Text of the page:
Buy now pay later (BNPL) arrangements, which allow customers to buy items on credit and pay the money back over time, is witnessing record growth in Europe with demand from consumers rising and investor sentiment remaining overall optimistic, according to a new report by European startup news site Sifted.
Investment in European BNPL players grew 118% year-on-year in 2020 to EUR 1.1 billion, and 2021 started off with EUR 930 million raised in Q1 alone, suggesting another record-breaking year.
Meanwhile, demand from consumers is heating up. In Q4 2020, market leader Klarna saw over 4 million downloads in the US and over 2.5 million downloads in Europe, the report says, citing Apptopia data.
Across Europe, Klarna has consistently ranked the most downloaded app in the shopping category and has captured 10% of Northern Europe’s e-commerce market share, the report says.
As the space grows and matures, the rate of BNPL consolidation is also accelerating.
In mid-2020, Australian BNPL player Clearpay acquired Spanish rival Pagantis for EUR 50 million as part of its European expansion plan.
This year, Aussie BNPL fintech Zip announced a similar move, acquiring European BNPL provider Twisto as part of its European strategy. UK-based Twisto holds a European Payment Institution license, enabling the provision of payment services across all European Union (EU) member states.
Swedish Klarna, which has been on an acquisition spree, also brought Italian BNPL startup Moneymour last year.
The booming BNPL space has led many big-name companies to innovate on their offerings. PayPal and Amazon have all launched interest-free installment payment options. In the UK, Curve is also set to launch its own lending and loan offering called Curve Credit, which will allow customers to split eligible transactions into installments.
Emergence of installment credit cards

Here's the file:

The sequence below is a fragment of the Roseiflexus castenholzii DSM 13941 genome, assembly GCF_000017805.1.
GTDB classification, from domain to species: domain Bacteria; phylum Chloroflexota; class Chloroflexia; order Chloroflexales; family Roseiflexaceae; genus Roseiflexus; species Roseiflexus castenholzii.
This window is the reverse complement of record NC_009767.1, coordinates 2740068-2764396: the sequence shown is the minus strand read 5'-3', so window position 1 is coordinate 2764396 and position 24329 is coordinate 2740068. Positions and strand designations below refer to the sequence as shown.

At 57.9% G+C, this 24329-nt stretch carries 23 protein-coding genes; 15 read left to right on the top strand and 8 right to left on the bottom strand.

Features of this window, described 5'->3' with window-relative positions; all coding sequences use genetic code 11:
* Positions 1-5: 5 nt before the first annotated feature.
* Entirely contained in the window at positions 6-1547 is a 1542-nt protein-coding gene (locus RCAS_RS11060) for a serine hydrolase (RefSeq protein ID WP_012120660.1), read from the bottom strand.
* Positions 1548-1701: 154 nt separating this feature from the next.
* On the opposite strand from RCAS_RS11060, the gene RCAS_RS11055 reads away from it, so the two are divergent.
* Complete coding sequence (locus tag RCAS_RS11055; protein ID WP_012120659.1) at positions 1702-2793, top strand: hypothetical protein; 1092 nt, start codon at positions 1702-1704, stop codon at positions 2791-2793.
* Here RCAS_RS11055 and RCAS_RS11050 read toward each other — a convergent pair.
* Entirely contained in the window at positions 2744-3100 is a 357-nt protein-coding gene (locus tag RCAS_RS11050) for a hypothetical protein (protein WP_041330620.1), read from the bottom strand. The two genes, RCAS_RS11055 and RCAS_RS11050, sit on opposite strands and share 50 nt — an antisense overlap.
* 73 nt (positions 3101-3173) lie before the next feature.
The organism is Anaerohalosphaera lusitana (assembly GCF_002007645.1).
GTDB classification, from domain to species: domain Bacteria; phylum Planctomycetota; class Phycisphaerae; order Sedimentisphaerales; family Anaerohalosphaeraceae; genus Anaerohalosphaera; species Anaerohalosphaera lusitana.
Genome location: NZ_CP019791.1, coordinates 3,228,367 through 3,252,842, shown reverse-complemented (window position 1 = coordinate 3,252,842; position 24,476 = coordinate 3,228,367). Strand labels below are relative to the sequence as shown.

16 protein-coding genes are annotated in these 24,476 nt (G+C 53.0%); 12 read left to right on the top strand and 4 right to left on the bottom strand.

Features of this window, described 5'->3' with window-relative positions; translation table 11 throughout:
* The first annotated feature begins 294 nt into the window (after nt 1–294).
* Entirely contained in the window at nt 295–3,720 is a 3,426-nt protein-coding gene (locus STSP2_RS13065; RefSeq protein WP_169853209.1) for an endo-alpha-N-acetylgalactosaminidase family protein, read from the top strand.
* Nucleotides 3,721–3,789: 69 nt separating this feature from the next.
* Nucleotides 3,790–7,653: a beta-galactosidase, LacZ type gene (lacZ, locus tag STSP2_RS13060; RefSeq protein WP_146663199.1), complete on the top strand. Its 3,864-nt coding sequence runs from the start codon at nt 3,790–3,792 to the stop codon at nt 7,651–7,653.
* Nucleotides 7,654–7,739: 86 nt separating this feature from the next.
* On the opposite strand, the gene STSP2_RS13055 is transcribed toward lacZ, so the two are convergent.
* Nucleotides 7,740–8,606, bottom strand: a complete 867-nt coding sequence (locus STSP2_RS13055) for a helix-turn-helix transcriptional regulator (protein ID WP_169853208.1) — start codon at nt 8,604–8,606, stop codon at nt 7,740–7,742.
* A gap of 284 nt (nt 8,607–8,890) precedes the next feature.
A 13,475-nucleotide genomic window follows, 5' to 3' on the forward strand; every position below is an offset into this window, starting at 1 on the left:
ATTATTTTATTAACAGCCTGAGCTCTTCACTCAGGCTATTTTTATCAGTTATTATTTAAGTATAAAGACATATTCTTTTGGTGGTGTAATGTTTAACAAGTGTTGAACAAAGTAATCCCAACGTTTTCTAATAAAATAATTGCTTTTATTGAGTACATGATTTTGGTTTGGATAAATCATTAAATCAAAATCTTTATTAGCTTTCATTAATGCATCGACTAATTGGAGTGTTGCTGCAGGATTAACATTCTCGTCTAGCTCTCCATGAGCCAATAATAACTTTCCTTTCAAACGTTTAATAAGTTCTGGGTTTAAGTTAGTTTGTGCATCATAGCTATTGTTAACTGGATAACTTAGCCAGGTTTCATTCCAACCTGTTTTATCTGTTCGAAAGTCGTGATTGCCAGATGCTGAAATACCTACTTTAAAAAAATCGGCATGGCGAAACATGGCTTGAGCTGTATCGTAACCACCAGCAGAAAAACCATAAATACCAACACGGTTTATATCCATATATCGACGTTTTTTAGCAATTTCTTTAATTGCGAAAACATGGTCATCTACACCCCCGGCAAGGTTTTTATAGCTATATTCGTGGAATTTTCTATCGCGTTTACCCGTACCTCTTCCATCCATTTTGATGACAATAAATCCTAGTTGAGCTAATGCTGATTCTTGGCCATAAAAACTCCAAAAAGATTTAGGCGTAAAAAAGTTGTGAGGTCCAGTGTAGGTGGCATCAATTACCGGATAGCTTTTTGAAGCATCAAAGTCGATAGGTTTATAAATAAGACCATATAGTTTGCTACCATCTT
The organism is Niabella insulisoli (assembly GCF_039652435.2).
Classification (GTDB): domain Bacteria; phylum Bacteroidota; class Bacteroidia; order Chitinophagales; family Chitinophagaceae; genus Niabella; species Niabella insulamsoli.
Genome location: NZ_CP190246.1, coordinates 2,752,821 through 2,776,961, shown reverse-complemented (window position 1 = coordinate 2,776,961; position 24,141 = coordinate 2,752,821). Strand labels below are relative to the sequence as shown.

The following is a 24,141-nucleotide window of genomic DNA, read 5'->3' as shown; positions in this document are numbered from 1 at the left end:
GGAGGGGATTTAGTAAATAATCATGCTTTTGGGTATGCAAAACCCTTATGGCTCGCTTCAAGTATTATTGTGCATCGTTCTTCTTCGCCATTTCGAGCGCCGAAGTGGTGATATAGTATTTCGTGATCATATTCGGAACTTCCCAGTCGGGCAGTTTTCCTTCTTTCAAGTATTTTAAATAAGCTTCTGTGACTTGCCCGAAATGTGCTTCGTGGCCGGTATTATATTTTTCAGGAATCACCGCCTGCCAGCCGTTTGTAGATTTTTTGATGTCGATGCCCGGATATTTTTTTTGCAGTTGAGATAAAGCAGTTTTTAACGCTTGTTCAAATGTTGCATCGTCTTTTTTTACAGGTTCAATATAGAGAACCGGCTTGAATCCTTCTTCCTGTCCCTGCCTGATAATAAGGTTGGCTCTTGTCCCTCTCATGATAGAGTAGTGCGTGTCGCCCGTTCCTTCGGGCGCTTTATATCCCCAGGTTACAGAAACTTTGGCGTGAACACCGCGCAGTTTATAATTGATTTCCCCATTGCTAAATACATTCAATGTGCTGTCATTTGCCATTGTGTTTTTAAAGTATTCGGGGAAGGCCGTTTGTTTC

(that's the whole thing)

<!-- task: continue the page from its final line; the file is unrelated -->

In the fast-evolving BNPL landscape, key emerging trends can be observed. In particular, the Sifted report notes the merging of BNPL and credit card models where players like UK-based Zilch are offering a card with a personalized credit line that’s then paid back in installments.
These credit cards are more convenient for consumers since users are no longer required to handle multiple BNPL providers with their own apps and platforms.
BNPL leaders including Klarna and Affirm are rapidly catching up with the trend, and have both launched card product. Similarly to Zilch, payments are made across the board and then split into installments.
Traditional credit card companies are also jumping onto the installment model. American Express, for example, has launched a hybrid model in the US called Pay It Plan It. The program allows customers to pay off small purchases on their American Express credit, or set up a payment plan for larger purchases.
Europe’s BNPL market
In Europe, Klarna is the undeniable BNPL leader. The Swedish firm is Europe’s most valued private company and the 4th biggest in the world with a valuation of US$45.6 billion, according to CB Insights data. Globally, Klarna counts over 90 million active users and processes 2 million transactions a day.
But Klarna’s stronghold on Europe’s BNPL market is coming under attack from a wave of new startups. In France, there is Alma, a startup that has raised EUR 62.5 million in funding. In Italy, there’s Scalapay, which claims to be the country’s biggest BNPL player. Scalapay is also available in France and Germany. In Denmark, there is ViaBill, which counts over 900 merchants and has expanded to Spain. And in the UK, there is Divido, which raised in June 2021 a US$30 million Series B funding round led by HSBC and ING.
Fintech research specialist Kaleido Intelligence estimates that US$680 billion will be spent by global consumers using point-of-sale (POS) finance/BNPL over e-commerce channels in 2025. This will represent a 92% rise over the US$353 billion spent in 2019.
In Europe, e-commerce spend via BNPL is predicted to hit US$347 billion by 2025, accounting for 30% of all predicted e-commerce spend.